In the Companions Quartet by Julia Golding, the primary antagonist is Kullervo, an insubstantial, shapeshifting force of evil, bent on destroying humanity for the good of magical and non-magical non-human species: a supernatural eco-terrorist of sorts.

He shares a name with the abused, incestuous, hapless character from the Kalevala. However, the Kullervo from the Companions Quartet is (apparently) an extradimensional, formless entity that was never human, whereas the character from the Kalevala was human, and would be long deceased by the time of the Companions Quartet (having committed suicide). Nonetheless, it seems that there must be a connection.

Why does Kullervo have that particular name?

  • Is he somehow the Kullervo from the Kalevala?
  • Did humans name him after the Kullervo from the Kalevala?

Or is there some other explanation altogether?


1 Answer 1


Who better to quote than Julia Golding herself.

In short, it was from the Kalevala but "set loose to take new form".

For her characters she borrowed creatures from all mythologies and has tried to re-envision them into her universe. Golding's Kullervo was originally a creature who could speak on behalf of all mythical creatures, this lead her to Kullervo from the Kalevala. Another reason she chose Kullervo was what it's name suggested.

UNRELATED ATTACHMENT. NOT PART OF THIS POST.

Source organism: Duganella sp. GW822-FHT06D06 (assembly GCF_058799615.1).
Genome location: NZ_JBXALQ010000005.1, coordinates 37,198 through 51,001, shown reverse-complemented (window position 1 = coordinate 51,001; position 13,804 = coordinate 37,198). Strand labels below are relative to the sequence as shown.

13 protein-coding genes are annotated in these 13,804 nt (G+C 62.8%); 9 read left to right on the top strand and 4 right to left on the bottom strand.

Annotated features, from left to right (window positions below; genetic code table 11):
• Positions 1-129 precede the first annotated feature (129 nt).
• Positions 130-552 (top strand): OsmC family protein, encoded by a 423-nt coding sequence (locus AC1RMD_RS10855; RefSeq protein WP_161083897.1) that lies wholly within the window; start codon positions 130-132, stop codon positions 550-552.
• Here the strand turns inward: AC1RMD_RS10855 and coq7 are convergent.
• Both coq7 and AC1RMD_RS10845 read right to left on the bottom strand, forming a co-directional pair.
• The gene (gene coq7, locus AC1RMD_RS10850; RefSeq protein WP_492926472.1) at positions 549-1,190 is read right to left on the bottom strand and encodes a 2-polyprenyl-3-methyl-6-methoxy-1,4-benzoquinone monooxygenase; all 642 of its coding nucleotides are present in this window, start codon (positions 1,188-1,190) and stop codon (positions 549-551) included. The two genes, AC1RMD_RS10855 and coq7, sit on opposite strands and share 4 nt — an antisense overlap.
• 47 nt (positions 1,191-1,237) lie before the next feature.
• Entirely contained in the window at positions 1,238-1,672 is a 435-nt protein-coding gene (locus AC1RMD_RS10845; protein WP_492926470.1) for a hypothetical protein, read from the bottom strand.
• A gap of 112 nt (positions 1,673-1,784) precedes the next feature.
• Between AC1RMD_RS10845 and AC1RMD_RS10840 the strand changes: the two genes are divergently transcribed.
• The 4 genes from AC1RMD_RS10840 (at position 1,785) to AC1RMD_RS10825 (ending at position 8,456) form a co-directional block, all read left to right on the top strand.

Email from Julia Golding

My series has borrowed mythical creatures from all over the world and reimagined them in my universe. When looking for a powerful creature who could speak on the behalf of mythical creatures, I decided I needed someone who got a bad deal in traditional story telling and Kullervo fitted the role (not an ideal upbringing and being labelled 'evil' so early on). The name also suggests 'Kill' which is a good sound. So in response to your questioner, it was from the Kalevala but then set loose to take new form for the purposes of the story in which he appears.

Best wishes


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